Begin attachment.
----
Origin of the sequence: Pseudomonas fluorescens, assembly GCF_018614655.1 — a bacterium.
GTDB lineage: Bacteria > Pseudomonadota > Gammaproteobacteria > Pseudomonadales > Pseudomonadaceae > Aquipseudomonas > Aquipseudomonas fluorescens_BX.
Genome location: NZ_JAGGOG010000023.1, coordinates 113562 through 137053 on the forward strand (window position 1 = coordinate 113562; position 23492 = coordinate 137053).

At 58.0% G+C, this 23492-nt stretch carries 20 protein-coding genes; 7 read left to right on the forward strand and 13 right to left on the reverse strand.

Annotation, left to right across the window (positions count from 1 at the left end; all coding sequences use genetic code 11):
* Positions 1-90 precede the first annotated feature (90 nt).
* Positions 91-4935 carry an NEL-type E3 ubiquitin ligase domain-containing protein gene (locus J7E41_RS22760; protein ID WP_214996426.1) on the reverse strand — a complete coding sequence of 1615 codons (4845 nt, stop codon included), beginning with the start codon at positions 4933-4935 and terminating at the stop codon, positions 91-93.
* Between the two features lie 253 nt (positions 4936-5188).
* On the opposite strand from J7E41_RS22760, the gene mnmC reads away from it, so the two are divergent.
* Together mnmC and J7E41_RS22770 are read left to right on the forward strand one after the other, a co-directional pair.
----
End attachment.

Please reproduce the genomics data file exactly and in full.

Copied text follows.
Origin of the sequence: Pseudomonas fluorescens, assembly GCF_018614655.1 — a bacterium.
GTDB lineage: Bacteria > Pseudomonadota > Gammaproteobacteria > Pseudomonadales > Pseudomonadaceae > Aquipseudomonas > Aquipseudomonas fluorescens_BX.
Genome location: NZ_JAGGOG010000023.1, coordinates 113562 through 137053 on the forward strand (window position 1 = coordinate 113562; position 23492 = coordinate 137053).

At 58.0% G+C, this 23492-nt stretch carries 20 protein-coding genes; 7 read left to right on the forward strand and 13 right to left on the reverse strand.

Annotation, left to right across the window (positions count from 1 at the left end; all coding sequences use genetic code 11):
* Positions 1-90 precede the first annotated feature (90 nt).
* Positions 91-4935 carry an NEL-type E3 ubiquitin ligase domain-containing protein gene (locus J7E41_RS22760; protein ID WP_214996426.1) on the reverse strand — a complete coding sequence of 1615 codons (4845 nt, stop codon included), beginning with the start codon at positions 4933-4935 and terminating at the stop codon, positions 91-93.
* Between the two features lie 253 nt (positions 4936-5188).
* On the opposite strand from J7E41_RS22760, the gene mnmC reads away from it, so the two are divergent.
* Together mnmC and J7E41_RS22770 are read left to right on the forward strand one after the other, a co-directional pair.